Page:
One thing all can agree on is that this situation is constantly changing so check out the IAEA’s Facebook page for up to the minute status of the continuing nuclear catastrophe at Fukushima, the IAEA team is there now to review. They also are now using a new sign to communicate a radio active area,  to reduce deaths and serious injuries from exposure to radioactive sources. Have you seen this yet?  “It is a supplementary warning to the trefoil, which has no intuitive meaning and little recognition beyond those educated in its significance,” said staff report from the IAEA. A study about the old sign showed the symbol did not clearly communicate to the public any inherit danger.

Fukushima can’t be stopped at this point, but we can take a look at what we continue to have at stake, in each country with nuclear power.  Germany recently, and today we congratulate Switzerland for the decision to phase out nuclear power now entirely– for renewable energy.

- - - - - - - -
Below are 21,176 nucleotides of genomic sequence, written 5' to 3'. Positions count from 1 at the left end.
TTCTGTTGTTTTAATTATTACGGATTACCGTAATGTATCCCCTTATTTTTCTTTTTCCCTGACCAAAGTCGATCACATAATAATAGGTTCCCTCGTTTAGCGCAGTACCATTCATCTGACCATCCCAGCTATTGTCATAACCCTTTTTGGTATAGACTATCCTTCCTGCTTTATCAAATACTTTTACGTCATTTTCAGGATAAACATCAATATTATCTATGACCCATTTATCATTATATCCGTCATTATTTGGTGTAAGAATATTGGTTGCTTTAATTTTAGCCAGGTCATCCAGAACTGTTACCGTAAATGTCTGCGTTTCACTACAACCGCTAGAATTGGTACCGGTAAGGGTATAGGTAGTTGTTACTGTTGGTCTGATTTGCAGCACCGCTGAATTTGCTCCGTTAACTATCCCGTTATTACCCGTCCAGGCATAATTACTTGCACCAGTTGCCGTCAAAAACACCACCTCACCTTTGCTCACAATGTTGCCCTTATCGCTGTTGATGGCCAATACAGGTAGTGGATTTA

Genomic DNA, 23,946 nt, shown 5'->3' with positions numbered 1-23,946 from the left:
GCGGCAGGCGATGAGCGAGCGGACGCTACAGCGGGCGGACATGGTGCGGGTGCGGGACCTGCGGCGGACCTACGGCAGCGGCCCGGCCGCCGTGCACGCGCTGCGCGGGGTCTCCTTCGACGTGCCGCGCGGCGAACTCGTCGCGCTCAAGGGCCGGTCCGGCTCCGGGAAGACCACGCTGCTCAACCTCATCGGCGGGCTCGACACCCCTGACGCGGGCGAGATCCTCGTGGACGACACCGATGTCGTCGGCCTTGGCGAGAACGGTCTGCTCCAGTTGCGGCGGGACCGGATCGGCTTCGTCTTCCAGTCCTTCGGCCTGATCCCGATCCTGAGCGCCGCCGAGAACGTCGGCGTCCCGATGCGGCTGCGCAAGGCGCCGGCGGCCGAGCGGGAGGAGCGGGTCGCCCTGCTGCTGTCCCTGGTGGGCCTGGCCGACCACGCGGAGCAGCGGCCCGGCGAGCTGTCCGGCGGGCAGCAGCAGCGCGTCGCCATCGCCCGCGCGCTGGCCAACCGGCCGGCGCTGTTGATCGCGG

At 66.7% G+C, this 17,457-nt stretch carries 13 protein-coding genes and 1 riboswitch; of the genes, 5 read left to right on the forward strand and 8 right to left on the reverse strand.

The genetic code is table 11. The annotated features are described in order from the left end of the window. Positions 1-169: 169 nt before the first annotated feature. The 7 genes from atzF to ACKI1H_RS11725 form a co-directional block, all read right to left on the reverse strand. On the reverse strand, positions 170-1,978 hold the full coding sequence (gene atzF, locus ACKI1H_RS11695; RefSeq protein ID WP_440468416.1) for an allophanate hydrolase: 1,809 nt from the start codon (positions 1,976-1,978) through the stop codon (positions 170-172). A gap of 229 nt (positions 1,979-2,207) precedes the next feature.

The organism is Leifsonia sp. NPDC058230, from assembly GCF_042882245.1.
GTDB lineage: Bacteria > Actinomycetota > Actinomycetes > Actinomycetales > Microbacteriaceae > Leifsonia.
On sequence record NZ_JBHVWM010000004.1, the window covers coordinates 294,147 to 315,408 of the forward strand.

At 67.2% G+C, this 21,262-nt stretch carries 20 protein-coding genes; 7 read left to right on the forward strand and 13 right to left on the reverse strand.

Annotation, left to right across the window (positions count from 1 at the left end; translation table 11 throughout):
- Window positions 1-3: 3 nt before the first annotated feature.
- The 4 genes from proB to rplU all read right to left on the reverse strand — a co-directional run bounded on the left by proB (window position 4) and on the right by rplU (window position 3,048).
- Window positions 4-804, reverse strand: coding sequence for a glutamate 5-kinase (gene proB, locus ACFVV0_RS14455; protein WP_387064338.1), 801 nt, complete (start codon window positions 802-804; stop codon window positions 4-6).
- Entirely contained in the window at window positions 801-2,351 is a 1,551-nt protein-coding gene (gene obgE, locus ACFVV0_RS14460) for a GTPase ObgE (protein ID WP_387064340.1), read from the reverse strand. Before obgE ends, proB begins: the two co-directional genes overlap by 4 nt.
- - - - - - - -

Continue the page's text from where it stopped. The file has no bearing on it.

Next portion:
Many countries have begun a review of their nuclear power plants. The EU protested yesterday the proposed review of nuclear to exclude the possibility of safety if terrorist attack,  in the assessment.  There seems to be agreement on the concern here from both the English and the Irish, but some controversy about Sellafield; an Irish media outlet says it will be excluded in the review, while an English media outlet says it will be included ?

Here in the USA right now, the NRC is reviewing all power plants with a report expected to be complete mid July.  World Team Now is focused on these potentially “fatal 4” power plants in largely populated coastal areas;

  1. Indian Point, NY
  2. Oyster Creek, NJ
  3. San Onofre, CA
  4. Diablo Canyon, CA